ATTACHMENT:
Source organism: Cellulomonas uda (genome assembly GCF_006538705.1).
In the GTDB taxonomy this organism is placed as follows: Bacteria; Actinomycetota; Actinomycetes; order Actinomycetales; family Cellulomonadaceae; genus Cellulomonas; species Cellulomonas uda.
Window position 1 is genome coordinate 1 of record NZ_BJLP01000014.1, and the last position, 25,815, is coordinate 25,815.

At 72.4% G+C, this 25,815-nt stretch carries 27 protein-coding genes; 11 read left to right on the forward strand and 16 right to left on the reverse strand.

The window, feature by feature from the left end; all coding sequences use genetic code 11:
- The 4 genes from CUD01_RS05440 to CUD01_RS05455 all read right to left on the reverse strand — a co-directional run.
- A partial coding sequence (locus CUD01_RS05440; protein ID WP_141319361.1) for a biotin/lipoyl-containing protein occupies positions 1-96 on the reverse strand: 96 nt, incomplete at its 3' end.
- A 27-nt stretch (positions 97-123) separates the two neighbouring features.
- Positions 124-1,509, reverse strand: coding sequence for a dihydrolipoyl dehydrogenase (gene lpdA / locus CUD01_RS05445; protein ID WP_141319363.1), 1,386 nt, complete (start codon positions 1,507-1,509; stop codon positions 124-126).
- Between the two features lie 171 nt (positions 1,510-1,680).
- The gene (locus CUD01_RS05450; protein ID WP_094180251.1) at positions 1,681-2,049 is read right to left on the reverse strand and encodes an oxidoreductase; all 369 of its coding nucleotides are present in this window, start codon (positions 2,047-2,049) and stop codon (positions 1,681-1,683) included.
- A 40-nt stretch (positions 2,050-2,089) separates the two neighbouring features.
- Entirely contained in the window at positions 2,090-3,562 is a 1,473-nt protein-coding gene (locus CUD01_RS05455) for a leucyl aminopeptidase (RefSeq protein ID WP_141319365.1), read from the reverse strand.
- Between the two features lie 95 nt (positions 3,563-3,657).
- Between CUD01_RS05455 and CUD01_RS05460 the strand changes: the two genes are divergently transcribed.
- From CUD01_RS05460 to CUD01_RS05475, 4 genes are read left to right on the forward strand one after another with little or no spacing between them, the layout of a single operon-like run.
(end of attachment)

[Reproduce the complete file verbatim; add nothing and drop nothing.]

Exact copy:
Source organism: Cellulomonas uda (genome assembly GCF_006538705.1).
In the GTDB taxonomy this organism is placed as follows: Bacteria; Actinomycetota; Actinomycetes; order Actinomycetales; family Cellulomonadaceae; genus Cellulomonas; species Cellulomonas uda.
Window position 1 is genome coordinate 1 of record NZ_BJLP01000014.1, and the last position, 25,815, is coordinate 25,815.

At 72.4% G+C, this 25,815-nt stretch carries 27 protein-coding genes; 11 read left to right on the forward strand and 16 right to left on the reverse strand.

The window, feature by feature from the left end; all coding sequences use genetic code 11:
- The 4 genes from CUD01_RS05440 to CUD01_RS05455 all read right to left on the reverse strand — a co-directional run.
- A partial coding sequence (locus CUD01_RS05440; protein ID WP_141319361.1) for a biotin/lipoyl-containing protein occupies positions 1-96 on the reverse strand: 96 nt, incomplete at its 3' end.
- A 27-nt stretch (positions 97-123) separates the two neighbouring features.
- Positions 124-1,509, reverse strand: coding sequence for a dihydrolipoyl dehydrogenase (gene lpdA / locus CUD01_RS05445; protein ID WP_141319363.1), 1,386 nt, complete (start codon positions 1,507-1,509; stop codon positions 124-126).
- Between the two features lie 171 nt (positions 1,510-1,680).
- The gene (locus CUD01_RS05450; protein ID WP_094180251.1) at positions 1,681-2,049 is read right to left on the reverse strand and encodes an oxidoreductase; all 369 of its coding nucleotides are present in this window, start codon (positions 2,047-2,049) and stop codon (positions 1,681-1,683) included.
- A 40-nt stretch (positions 2,050-2,089) separates the two neighbouring features.
- Entirely contained in the window at positions 2,090-3,562 is a 1,473-nt protein-coding gene (locus CUD01_RS05455) for a leucyl aminopeptidase (RefSeq protein ID WP_141319365.1), read from the reverse strand.
- Between the two features lie 95 nt (positions 3,563-3,657).
- Between CUD01_RS05455 and CUD01_RS05460 the strand changes: the two genes are divergently transcribed.
- From CUD01_RS05460 to CUD01_RS05475, 4 genes are read left to right on the forward strand one after another with little or no spacing between them, the layout of a single operon-like run.